The phrase ‘red in tooth and claw’ was coined in 1849 by Lord Tennyson, but quickly taken up to support the idea that evolution occurred by ‘natural selection’ in a very violent world.

Natural selection, it is claimed, is part and parcel of the living world where all organisms have to compete ruthlessly for food, those failing to do so being eliminated from the population and the ‘fit’ then surviving to breed further. The numbers of prey would, in the argument, fall to a critical mass so that the predators would also experience a very precarious existence.

But there is a serious misconception here in the way animals and plants actually behave in the wild. A new book by Lee Spetner’s, ‘The Evolution Revolution’, has the following information, under the title ‘Another failed Darwinist argument’:

“Darwin suggested that living things strongly compete when their numbers rise to exceed their resources. This competition, according to him, leads to a natural selection of the most fit. Darwin got this idea from Thomas Malthus (1798), who was concerned about the human population eventually outstripping the food supply. Darwin applied this to animals and derived from it his theory of natural selection. If the Malthusian speculation were true about animals, we should see animals living under miserable conditions and always on the verge of starvation. Under conditions such as these, only the hardiest individuals would survive and procreate. But here Darwin was wrong.”

Richard Dawkins tried to fashion this discussion into an argument for evolution. His argument was that a Creator would have planned the ecosystems “with the welfare of the whole community of wild animals at heart.” Under the Darwinian paradigm, however, the individual animals would have evolved through natural selection to be concerned only with themselves and their progeny. Predators would tend to overhunt their prey, rather than be “prudent predators the way humans try to preserve their resources for the future (although we are not entirely successful) by passing conservation laws and limiting hunting and fishing. He writes:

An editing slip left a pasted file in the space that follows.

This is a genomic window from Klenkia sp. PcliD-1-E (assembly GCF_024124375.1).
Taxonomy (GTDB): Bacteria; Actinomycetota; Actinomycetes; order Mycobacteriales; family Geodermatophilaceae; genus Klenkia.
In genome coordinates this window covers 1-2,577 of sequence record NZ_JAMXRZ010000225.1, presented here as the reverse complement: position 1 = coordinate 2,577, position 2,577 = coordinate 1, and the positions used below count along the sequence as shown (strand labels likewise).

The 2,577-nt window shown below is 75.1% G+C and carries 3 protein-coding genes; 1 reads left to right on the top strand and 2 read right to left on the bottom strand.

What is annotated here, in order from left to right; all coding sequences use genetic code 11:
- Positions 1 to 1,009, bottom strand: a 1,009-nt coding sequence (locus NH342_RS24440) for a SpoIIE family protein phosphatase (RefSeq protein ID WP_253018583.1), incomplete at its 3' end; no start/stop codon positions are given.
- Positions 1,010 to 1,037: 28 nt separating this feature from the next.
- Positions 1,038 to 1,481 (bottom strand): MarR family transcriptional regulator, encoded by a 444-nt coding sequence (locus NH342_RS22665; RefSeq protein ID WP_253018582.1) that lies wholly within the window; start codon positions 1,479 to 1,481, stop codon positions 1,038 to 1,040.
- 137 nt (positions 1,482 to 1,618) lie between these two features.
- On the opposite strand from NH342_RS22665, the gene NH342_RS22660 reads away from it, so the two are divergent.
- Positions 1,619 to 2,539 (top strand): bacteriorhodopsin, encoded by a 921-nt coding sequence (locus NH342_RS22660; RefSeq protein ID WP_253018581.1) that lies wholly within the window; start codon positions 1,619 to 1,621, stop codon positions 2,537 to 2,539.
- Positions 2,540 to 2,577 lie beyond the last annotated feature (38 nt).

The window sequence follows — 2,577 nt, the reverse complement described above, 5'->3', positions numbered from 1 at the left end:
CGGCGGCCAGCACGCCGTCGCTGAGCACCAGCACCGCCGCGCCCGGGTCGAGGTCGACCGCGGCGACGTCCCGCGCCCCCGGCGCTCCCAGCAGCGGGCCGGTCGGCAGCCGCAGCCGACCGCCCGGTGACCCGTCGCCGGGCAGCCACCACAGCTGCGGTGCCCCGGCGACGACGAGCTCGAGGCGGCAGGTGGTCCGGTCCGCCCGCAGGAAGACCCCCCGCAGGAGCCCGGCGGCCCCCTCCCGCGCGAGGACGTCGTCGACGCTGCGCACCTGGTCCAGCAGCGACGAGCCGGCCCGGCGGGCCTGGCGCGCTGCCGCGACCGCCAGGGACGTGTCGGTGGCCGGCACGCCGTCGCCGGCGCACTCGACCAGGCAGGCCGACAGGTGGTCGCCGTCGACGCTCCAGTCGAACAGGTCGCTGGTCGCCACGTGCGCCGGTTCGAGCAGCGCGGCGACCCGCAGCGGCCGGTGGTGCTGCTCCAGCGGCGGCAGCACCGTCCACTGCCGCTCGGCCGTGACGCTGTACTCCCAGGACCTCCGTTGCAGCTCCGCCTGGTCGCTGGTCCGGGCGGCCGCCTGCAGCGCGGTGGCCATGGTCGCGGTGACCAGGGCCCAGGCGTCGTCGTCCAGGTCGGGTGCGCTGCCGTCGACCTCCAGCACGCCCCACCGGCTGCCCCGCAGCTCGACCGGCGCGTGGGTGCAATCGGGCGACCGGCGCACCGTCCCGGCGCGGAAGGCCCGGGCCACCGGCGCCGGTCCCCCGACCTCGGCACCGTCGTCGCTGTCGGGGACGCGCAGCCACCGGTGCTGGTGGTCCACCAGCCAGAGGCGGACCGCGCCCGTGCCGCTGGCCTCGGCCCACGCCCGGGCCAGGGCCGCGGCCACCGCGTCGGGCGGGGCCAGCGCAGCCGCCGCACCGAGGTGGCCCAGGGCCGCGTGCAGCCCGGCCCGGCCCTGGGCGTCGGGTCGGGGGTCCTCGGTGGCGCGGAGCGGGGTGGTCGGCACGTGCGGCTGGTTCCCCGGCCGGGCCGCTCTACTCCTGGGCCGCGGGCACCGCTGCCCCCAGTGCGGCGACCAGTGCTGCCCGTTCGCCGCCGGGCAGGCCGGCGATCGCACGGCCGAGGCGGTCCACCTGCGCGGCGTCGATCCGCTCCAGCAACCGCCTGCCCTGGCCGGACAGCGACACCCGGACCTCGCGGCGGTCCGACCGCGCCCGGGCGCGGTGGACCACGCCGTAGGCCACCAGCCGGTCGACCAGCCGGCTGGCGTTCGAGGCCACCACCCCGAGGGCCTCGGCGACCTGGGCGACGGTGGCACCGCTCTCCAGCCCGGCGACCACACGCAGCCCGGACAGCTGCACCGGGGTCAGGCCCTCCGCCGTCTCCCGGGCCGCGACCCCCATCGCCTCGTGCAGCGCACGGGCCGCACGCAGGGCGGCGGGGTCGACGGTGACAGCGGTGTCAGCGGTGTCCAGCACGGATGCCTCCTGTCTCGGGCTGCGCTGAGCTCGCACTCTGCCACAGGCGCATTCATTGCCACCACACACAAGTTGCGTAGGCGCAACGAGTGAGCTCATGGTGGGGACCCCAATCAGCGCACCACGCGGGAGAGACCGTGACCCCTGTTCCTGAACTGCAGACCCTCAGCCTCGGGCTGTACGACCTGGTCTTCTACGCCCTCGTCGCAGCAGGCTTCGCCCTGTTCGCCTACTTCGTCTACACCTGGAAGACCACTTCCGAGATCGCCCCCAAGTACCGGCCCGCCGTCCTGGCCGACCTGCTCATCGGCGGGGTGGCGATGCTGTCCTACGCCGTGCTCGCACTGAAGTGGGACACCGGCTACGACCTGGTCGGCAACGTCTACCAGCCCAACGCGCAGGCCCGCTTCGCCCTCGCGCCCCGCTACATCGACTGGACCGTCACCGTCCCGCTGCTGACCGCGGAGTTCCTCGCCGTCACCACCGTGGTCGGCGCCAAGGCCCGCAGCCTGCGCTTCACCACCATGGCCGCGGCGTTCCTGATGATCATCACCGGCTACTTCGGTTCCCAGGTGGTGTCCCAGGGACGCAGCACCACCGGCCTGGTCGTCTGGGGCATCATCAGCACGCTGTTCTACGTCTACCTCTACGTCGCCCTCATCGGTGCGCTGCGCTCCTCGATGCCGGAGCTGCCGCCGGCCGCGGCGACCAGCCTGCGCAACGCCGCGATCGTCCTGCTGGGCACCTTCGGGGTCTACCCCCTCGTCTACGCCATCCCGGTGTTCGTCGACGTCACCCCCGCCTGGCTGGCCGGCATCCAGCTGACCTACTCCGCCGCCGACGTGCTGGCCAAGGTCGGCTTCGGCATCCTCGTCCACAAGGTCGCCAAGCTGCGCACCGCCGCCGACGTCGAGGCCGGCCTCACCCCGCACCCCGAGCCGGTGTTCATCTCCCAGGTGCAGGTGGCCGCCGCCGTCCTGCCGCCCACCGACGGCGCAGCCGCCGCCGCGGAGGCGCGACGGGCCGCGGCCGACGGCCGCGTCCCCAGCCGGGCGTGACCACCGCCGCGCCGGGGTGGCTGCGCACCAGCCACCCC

“… shouldn’t we expect wild predators, like wolves or lions, to be prudent predators too? The answer is no. No. No. No” (Dawkins, The Greatest Show On Earth: The Evidence For Evolution’)

His argument is that this is what a Creator would be expected to do, but evolution, he claims, works otherwise.

Living within their resources

Dawkins got his theology right, because that seems to be exactly what the Creator did! But this time Dawkins’s biology is wrong. Predators do not generally overexploit their resources.

In a restricted area such as an island, wolves limit their population size when the deer population goes down. In general, wolf and deer populations have an equilibrium toward which they tend. The wolves do not overexploit the deer population and drive it to extinction, but instead they limit their own population to ensure that the deer continue to serve as food for future wolf generations. They live, so to speak, only on the income from their resources and preserve the principal for posterity.

If animals behaved the way Dawkins tells it, they would be living a miserable existence. But the fact is that they usually live well.  Animal populations are generally kept in check not by extrinsic forces such as mass starvation or disease, but by intrinsic controls built into the animals themselves. This phenomenon may be surprising and even amazing to most people, but biologists studying animals in the wild have reported this kind of control operating in a variety of populations.

Similarly plants…

Plants also do not proliferate in a field to the point where they become overcrowded. They do not engage in a “struggle for existence” for natural selection to preserve those that pass the survival test and destroy those that don’t. Plants tend to control their populations by sensing the density of the planting. When the growth is dense, plants produce less seeds; when growth is thin, they produce more seeds.

Both plants and animals have built-in programs for avoiding overexploitation of their resources – something we humans must do by legislation.

So ‘nature’ may seem to be violent at times – ‘red in tooth and claw’ – but not to the level required required by the theory of evolution. Population sizes of both animals and plants appear to be self-regulating, matching available resources. Evidence, surely, of intelligent design?